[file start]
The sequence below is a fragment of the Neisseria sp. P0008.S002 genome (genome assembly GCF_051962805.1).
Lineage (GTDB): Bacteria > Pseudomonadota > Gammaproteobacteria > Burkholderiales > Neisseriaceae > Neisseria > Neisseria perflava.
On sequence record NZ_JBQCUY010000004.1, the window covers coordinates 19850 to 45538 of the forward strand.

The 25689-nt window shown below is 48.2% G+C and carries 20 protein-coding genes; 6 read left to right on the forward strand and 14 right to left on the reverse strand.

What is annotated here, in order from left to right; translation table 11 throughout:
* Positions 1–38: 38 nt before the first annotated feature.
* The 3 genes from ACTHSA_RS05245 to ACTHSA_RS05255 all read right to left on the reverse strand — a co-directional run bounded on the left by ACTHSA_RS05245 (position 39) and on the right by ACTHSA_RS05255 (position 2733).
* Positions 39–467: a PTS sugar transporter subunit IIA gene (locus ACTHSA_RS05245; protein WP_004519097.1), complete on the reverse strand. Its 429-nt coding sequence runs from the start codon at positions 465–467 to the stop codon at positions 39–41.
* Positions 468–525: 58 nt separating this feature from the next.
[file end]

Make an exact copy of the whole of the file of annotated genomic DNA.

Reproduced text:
The sequence below is a fragment of the Neisseria sp. P0008.S002 genome (genome assembly GCF_051962805.1).
Lineage (GTDB): Bacteria > Pseudomonadota > Gammaproteobacteria > Burkholderiales > Neisseriaceae > Neisseria > Neisseria perflava.
On sequence record NZ_JBQCUY010000004.1, the window covers coordinates 19850 to 45538 of the forward strand.

The 25689-nt window shown below is 48.2% G+C and carries 20 protein-coding genes; 6 read left to right on the forward strand and 14 right to left on the reverse strand.

What is annotated here, in order from left to right; translation table 11 throughout:
* Positions 1–38: 38 nt before the first annotated feature.
* The 3 genes from ACTHSA_RS05245 to ACTHSA_RS05255 all read right to left on the reverse strand — a co-directional run bounded on the left by ACTHSA_RS05245 (position 39) and on the right by ACTHSA_RS05255 (position 2733).
* Positions 39–467: a PTS sugar transporter subunit IIA gene (locus ACTHSA_RS05245; protein WP_004519097.1), complete on the reverse strand. Its 429-nt coding sequence runs from the start codon at positions 465–467 to the stop codon at positions 39–41.
* Positions 468–525: 58 nt separating this feature from the next.